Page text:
Best Shot: Vodka Jelly Oranges

You can understand why Jell-O shots get a bad rap. A novelty of the college party… >

Best Shot: Vodka Jelly Oranges

You can understand why Jell-O shots get a bad rap. A novelty of the college party circuit, they’re a messy, sticky affair that are hard to justify this side of spring break. That said, between us? They are really, really fun—which is why we’re delighted that Fleur Wood discovered an elegant way to serve up our long-lost guilty pleasure. In her new book, Food Fashion Love, the fashion designer and passionate home cook shares her recipe for Vodka Jelly Oranges, a genius method that trades the traditional shot glasses for hollowed-out orange wedges. The finishing touch to this wiggly, giggly shot? The only garnish that can keep up: edible glitter.


8-10 oranges, halved
2 tablespoons powdered gelatin
3 cups boiling water
1 1/2 cups superfine sugar
1/2 cup vodka
Food coloring
Edible glitter


Gently juice the orange halves and remove any fibers, keeping the skin intact. Place the orange halves, cut-side up, in 12-hole muffin tins (one cup capacity) and set aside. Add the gelatin to 1 cup of boiling water and whisk to dissolve. In a separate bowl, add the sugar to the remaining 2 cups of boiling water and whisk to dissolve. Whisk the gelatin mixture into the sugar mixture; set aside to cool, then add the vodka. Divide the liquid among seven small bowls and use food coloring to turn each a different color. Pour the liquids into the orange cups (don’t mix the colors!) and then sprinkle each with the edible glitter. Refrigerate overnight or until set. After the gelatin is set, use a sharp knife dipped in warm water to slice the filled oranges into wedges, then serve.

Photo by Rob Palmer

A toast to fatherhood, tango-mango style

If you’ve ever noticed on the top of my blog there’s a little blurb describing myself. It says, “I’m a Portland, Oregon biker, baker, reader, writer…” It ends, “but I’m trouble.” Yeah, that little bit about trouble? I am known for having a wild streak. One of these days I need to grow up and behave myself but today is not the day.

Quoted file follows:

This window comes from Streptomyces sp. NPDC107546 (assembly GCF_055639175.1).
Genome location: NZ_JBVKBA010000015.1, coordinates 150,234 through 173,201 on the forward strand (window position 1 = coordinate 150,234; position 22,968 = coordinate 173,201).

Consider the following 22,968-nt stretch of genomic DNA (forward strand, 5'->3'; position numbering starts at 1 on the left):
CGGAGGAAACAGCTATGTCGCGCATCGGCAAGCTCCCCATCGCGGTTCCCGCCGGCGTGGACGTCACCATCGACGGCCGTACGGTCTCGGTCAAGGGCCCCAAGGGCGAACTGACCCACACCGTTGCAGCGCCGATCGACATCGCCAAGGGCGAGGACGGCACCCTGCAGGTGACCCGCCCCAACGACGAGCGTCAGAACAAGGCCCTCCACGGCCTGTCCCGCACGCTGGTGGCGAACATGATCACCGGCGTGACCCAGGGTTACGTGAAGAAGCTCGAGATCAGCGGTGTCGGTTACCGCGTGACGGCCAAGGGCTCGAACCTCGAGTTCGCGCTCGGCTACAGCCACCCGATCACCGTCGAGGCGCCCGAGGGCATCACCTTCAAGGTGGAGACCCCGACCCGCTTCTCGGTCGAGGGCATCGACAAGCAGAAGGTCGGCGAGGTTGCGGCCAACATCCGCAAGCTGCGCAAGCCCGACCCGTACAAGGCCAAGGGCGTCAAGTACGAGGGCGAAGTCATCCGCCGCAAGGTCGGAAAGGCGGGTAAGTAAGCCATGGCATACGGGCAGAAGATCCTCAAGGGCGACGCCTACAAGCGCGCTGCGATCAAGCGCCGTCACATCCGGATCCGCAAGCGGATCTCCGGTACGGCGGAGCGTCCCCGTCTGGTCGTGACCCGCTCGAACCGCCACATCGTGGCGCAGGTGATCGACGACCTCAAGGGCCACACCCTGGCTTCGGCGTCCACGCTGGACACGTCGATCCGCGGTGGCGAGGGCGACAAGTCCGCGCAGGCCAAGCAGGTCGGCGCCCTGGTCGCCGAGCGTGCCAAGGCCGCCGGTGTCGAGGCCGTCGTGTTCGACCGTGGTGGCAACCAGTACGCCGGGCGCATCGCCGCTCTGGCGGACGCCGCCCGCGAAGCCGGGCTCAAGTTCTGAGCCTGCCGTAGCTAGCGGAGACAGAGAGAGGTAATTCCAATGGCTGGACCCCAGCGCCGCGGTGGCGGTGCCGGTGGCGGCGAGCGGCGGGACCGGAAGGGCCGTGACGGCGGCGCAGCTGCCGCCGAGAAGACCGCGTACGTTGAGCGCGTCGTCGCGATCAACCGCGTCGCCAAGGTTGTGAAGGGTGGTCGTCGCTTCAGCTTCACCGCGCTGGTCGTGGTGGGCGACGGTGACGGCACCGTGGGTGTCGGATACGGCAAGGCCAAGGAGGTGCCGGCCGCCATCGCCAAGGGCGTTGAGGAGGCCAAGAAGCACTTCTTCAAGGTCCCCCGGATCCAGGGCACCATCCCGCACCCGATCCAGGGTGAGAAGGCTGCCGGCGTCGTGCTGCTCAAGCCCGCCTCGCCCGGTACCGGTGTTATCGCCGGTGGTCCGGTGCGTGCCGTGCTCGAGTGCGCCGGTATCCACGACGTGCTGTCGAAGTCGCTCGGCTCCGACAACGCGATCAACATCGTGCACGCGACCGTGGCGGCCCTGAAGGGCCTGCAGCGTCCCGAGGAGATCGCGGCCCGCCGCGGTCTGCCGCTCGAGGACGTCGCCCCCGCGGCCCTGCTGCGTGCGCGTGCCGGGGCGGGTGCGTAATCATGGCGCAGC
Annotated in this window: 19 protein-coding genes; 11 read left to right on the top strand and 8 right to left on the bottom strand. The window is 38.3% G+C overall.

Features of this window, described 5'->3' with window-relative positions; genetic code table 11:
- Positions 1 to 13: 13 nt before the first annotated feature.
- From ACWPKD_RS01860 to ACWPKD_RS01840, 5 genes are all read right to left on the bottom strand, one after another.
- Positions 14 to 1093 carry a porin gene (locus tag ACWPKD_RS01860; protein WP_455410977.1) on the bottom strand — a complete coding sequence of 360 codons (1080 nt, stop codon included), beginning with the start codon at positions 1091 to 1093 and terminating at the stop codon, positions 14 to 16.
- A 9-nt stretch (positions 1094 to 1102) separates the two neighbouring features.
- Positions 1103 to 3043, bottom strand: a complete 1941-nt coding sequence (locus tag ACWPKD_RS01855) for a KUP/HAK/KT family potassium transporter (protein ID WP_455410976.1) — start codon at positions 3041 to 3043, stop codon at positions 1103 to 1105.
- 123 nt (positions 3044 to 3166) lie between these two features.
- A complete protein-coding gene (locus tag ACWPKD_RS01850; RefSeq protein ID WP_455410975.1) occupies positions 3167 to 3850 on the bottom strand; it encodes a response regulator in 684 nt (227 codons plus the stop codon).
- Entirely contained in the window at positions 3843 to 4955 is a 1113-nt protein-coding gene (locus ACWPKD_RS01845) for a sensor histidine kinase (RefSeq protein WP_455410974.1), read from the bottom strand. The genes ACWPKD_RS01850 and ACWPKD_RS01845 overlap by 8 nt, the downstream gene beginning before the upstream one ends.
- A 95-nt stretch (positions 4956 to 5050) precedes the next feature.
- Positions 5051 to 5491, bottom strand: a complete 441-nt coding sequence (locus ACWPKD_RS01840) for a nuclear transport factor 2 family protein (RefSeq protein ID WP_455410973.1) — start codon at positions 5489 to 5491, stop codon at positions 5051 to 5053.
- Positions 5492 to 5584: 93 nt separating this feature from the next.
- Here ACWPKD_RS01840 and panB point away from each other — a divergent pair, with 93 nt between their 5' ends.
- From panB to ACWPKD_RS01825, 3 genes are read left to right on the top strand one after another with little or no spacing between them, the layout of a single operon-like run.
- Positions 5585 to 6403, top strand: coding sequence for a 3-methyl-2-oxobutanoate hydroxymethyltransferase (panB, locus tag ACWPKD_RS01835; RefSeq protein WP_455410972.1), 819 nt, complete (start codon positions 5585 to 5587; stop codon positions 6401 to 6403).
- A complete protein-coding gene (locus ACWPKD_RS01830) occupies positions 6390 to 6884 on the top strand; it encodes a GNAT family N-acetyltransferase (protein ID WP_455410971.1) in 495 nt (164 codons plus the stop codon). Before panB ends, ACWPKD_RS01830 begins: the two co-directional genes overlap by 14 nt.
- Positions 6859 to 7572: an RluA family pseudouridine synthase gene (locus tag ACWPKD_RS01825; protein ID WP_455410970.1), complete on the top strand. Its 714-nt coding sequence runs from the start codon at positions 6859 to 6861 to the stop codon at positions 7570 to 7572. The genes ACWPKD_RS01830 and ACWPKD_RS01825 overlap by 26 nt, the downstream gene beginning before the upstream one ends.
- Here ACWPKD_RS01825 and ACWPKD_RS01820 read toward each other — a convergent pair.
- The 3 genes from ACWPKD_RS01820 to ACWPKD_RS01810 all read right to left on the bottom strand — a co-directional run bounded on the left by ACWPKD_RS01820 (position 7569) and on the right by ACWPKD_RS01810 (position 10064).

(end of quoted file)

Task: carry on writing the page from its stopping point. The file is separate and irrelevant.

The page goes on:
While other families are out celebrating Father’s Day with gifts of neck ties and golf balls, we’re toasting fatherhood (literally) with lemony, blackberry flavored Jell-O shots. Cheers!

Bramble jelly shots, reprinted from the NYT Magazine Blogs.

Note: I’m giving the recipe as written but I found it worked better to sprinkle the gelatin over cold water first to soften it and then heat the water to boiling, continuing to stir to dissolve gelatin. (Rather than to stir gelatin into hot water.)

For the float:

  • 6 ounces crème de mûre (blackberry liqueur)
  • 1 packet Knox unflavored gelatin
  • 1 package (3 ounces) grape-flavored Jell-O gelatin
  • 1 cup hot water

In a small mixing bowl, sprinkle the Knox and the Jell-O into the hot water and stir until completely dissolved, 5 to 7 minutes. Let sit for 5 minutes, then stir in the crème de mûre. In a small, nonreactive baking dish or loaf pan (I used an 8x8-inch glass pan), pour a few drops of cooking oil (grapeseed works well) and wipe out with a paper towel, coating the entire vessel with the barest layer. Pour blackberry float mixture in and set to chill in refrigerator for 2 hours, making certain it is level.

For the gin sour:

  • 1 cup gin (lemon infused) (Note: vodka may be substituted!)
  • 2/3 cup fresh lemon juice
  • 1/2 cup sugar
  • 4 packets Knox unflavored gelatin
  • 1 cup hot water

Juice enough lemons to give you 2/3 cup juice, keeping the hulls as you squeeze. Roughly chop the squeezed hulls and put them in a coverable container along with the gin and the lemon juice. Leave at room temperature for at least 2 hours. It’s a good idea to do this before starting the float, so that by the time that has firmed up, your infusion is ready to go.

When the float layer is firm, bloom the gelatin in the hot water by sprinkling it slowly while stirring, and continuing stirring until fully dissolved. (See my above note about softening gelatin in the water first.) Add the sugar and stir until that is also fully dissolved. Strain the gin mixture off from the lemon hulls through a fine sieve or chinoise and add it into the gelatin mixture, stirring well. Over a spoon, so as not to gouge a divot in the float layer, pour the lemon sour mix onto the float layer and return to refrigerator, again checking for levelness. Chill overnight.

When ready to serve, cut into squares, or use a cookie cutter for shapes, and pull up carefully, using a cake spatula to get under the float layer. Garnish with a blackberry and/or a thin wedge of candied lemon. Or simply slurp.